Appellee phrases the issues as follows:

1) Whether the Wyoming Business Corporation Act allows for the application of the lack of control/minority discount in a judicial appraisal proceeding pursuant to Wyo. Stat. § 17-16-1301, et seq.;

2) Whether this Court should defer to the finding of the District Court that appraisal proceedings are inherently fact-specific, and therefore the application of discounts should be left for the trier of fact in an appraisal proceeding;

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3) Whether the District Court was correct in applying an adjustment for the built-in capital gains tax liability based on the facts of this case; and

4) Whether this Court should take into account additional assets not considered by the District Court in its valuation of Arp and Hammond.

FACTS

[¶3] Arp and Hammond Hardware Company ("Arp and Hammond") is a closely-held corporation, formed in 1950 under Wyoming law. Over the years, ownership of Arp and Hammond passed to descendants of one of the company's founders. In recent history, the shares were held by four cousins. Three of the cousins, Frances Read, Doran Lummis, and Catharine Holmes each held approximately twenty percent, and the fourth cousin, Elizabeth Arp Stoddard, held approximately forty percent of the shares.

[¶4] The four shareholders contemplated a sale of the company's ranch to Lummis Livestock Company, LLC ("Lummis Livestock"). After discussions with counsel, the majority of the shareholders decided that a sale of stock would be preferable. On March 31, 2000, Lummis Livestock purchased the shares of Ms. Stoddard and Ms. Read for $930 per share, acquiring approximately sixty percent of the outstanding shares in Arp and Hammond. Although Ms. Holmes had previously agreed to sell the land, she did not want to sell her entire interest in the corporation. She declined to sell her shares. Subsequently, tension grew between the shareholders.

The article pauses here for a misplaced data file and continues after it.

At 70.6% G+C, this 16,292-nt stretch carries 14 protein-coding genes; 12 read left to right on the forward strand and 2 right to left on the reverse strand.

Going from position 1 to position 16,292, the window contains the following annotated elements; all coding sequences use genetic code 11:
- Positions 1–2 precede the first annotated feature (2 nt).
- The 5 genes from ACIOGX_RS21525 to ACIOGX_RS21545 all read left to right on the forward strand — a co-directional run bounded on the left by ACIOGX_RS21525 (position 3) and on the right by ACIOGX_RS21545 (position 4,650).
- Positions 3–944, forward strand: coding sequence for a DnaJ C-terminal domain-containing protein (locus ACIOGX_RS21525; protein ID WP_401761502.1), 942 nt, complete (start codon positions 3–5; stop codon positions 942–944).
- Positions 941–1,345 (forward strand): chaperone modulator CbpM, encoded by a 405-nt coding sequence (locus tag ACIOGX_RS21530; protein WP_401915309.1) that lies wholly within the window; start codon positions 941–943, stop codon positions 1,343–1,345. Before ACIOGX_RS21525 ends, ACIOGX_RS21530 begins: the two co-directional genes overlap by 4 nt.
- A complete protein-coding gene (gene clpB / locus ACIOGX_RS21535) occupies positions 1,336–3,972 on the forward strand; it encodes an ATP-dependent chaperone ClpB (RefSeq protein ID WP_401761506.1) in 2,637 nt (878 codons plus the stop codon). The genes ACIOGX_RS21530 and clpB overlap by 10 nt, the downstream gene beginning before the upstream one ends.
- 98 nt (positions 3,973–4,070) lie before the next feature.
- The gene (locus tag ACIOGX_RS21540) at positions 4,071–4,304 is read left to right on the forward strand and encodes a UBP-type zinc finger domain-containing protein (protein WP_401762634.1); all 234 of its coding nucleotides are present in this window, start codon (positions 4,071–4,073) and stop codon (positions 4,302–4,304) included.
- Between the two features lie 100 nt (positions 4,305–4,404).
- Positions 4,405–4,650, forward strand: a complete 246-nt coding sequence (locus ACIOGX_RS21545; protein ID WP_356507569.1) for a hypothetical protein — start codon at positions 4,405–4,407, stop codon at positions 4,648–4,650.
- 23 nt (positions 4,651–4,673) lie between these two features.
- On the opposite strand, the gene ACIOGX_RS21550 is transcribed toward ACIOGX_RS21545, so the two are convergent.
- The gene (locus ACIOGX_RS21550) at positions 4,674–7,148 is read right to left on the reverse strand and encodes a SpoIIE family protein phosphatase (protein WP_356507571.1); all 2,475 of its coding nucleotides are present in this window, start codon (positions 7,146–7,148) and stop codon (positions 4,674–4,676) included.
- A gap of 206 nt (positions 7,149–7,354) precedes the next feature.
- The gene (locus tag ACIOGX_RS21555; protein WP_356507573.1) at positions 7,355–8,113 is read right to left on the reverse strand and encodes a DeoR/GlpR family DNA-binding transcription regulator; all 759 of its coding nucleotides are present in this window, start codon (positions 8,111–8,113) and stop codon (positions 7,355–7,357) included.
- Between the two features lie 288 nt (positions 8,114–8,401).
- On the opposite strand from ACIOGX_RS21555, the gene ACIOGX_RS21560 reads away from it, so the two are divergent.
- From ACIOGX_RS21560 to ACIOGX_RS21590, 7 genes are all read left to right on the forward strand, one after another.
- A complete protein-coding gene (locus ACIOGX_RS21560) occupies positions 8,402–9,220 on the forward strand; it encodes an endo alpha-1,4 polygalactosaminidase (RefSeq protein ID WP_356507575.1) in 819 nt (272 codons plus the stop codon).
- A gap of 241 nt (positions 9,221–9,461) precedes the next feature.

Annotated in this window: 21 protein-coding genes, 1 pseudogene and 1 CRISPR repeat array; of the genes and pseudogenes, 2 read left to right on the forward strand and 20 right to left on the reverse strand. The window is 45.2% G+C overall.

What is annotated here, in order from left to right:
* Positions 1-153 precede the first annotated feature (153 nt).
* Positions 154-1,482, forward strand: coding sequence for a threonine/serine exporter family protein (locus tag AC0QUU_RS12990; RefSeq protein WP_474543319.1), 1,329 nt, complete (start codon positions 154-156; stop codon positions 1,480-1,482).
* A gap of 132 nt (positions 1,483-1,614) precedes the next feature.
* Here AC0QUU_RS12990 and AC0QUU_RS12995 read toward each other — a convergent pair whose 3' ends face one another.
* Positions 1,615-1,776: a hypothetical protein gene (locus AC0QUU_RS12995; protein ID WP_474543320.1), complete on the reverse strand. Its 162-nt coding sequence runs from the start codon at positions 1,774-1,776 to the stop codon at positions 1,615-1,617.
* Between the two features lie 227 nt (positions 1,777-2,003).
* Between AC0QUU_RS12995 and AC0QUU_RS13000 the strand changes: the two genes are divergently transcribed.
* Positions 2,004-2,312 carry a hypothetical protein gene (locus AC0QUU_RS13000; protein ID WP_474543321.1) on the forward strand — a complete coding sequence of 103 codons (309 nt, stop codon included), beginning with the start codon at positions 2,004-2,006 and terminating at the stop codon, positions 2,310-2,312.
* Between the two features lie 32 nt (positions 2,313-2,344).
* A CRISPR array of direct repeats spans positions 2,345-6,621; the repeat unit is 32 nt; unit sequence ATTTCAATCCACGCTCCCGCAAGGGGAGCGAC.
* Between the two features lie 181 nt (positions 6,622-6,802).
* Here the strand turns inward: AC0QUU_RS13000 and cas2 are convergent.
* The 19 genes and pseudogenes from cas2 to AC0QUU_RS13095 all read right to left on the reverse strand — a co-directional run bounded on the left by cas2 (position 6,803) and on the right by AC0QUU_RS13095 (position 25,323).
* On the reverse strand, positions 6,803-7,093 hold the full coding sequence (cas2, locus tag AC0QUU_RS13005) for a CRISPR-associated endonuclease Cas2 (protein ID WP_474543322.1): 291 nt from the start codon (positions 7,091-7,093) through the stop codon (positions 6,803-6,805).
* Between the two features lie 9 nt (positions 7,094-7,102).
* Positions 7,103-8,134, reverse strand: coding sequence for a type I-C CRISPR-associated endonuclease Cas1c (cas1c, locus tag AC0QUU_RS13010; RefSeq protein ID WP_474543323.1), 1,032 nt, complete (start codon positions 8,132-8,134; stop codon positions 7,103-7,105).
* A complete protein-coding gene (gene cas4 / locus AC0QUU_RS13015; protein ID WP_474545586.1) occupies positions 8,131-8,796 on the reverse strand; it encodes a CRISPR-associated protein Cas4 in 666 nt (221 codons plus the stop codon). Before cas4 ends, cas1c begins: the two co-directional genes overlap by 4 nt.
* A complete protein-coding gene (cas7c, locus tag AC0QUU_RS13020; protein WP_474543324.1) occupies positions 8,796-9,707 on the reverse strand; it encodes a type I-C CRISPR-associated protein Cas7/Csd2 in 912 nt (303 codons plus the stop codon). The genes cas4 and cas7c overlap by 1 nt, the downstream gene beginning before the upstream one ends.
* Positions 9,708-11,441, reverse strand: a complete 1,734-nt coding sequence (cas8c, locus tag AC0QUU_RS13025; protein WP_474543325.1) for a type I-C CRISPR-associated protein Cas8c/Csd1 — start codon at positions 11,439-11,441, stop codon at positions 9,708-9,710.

[¶5] Ms. Holmes eventually transferred her interest in Arp and Hammond to her daughter, Suzanne Brown, as the successor trustee of two trusts. Ms. Brown also held four shares in her individual capacity. Collectively, Appellants held 594 shares. On June 12, 2003, Doran Lummis sold his block of shares to Lummis Livestock, of which he was a member. Consequently, of the 2,717 shares of Arp and Hammond, Lummis Livestock held 2,123 shares, or approximately 80% of the outstanding shares.

[¶6] On June 13, 2003, Arp and Hammond gave notice of its intention to amend its Articles of Incorporation to cause a reverse stock split. The amendment proposed a reduction in the number of shares at a rate of 2,123 to 1, and required the corporation to acquire all fractional shares. Appellants voted against the reverse stock split, but it was approved by the majority shareholder on September 25, 2003. The amendment to the Articles of Incorporation was filed with the Secretary of State on September 26, 2003.1 Appellants' 594 shares were thereby converted to a fractional share. The resolution enacting the amendment provided that following the stock split, Arp and Hammond would purchase the fractional shares.

[¶7] Appellants exercised their right to dissent from the reverse stock split pursuant to Wyo. Stat. Ann. § 17-16-1302(a)(iv)(E) (LexisNexis 2005). 2 They demanded payment for their shares and deposited them with the corporation. Arp and Hammond tendered payment to Appellants in the amount it considered to be fair value, $264,924, representing $446 per share.3 Appellants objected to the amount of the payment, and Arp and Hammond subsequently filed an action in district court, requesting an appraisal of Appellants' shares pursuant to